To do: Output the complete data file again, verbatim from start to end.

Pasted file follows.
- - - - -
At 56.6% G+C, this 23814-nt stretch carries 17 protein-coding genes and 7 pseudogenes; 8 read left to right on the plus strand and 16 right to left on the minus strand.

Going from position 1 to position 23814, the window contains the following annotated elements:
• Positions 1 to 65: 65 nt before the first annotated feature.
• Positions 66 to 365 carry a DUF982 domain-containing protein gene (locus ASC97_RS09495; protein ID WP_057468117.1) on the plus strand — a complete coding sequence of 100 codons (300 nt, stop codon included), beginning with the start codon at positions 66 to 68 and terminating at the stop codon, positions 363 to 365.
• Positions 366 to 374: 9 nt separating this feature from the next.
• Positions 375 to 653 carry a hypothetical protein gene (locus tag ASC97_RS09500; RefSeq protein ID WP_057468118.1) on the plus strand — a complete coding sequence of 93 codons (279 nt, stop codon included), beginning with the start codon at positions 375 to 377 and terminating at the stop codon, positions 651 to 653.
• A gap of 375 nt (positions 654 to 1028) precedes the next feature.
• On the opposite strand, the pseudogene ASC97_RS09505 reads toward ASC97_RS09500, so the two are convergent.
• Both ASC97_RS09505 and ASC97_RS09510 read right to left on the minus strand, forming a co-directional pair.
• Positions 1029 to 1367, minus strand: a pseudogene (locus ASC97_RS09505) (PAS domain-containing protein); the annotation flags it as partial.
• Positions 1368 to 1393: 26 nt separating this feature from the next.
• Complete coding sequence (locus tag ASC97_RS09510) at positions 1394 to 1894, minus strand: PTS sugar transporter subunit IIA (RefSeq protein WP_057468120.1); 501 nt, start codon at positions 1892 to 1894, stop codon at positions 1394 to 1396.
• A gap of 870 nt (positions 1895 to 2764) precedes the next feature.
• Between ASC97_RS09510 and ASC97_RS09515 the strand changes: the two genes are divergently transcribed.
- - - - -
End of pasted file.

At 56.6% G+C, this 23814-nt stretch carries 17 protein-coding genes and 7 pseudogenes; 8 read left to right on the plus strand and 16 right to left on the minus strand.

Going from position 1 to position 23814, the window contains the following annotated elements:
• Positions 1 to 65: 65 nt before the first annotated feature.
• Positions 66 to 365 carry a DUF982 domain-containing protein gene (locus ASC97_RS09495; protein ID WP_057468117.1) on the plus strand — a complete coding sequence of 100 codons (300 nt, stop codon included), beginning with the start codon at positions 66 to 68 and terminating at the stop codon, positions 363 to 365.
• Positions 366 to 374: 9 nt separating this feature from the next.
• Positions 375 to 653 carry a hypothetical protein gene (locus tag ASC97_RS09500; RefSeq protein ID WP_057468118.1) on the plus strand — a complete coding sequence of 93 codons (279 nt, stop codon included), beginning with the start codon at positions 375 to 377 and terminating at the stop codon, positions 651 to 653.
• A gap of 375 nt (positions 654 to 1028) precedes the next feature.
• On the opposite strand, the pseudogene ASC97_RS09505 reads toward ASC97_RS09500, so the two are convergent.
• Both ASC97_RS09505 and ASC97_RS09510 read right to left on the minus strand, forming a co-directional pair.
• Positions 1029 to 1367, minus strand: a pseudogene (locus ASC97_RS09505) (PAS domain-containing protein); the annotation flags it as partial.
• Positions 1368 to 1393: 26 nt separating this feature from the next.
• Complete coding sequence (locus tag ASC97_RS09510) at positions 1394 to 1894, minus strand: PTS sugar transporter subunit IIA (RefSeq protein WP_057468120.1); 501 nt, start codon at positions 1892 to 1894, stop codon at positions 1394 to 1396.
• A gap of 870 nt (positions 1895 to 2764) precedes the next feature.
• Between ASC97_RS09510 and ASC97_RS09515 the strand changes: the two genes are divergently transcribed.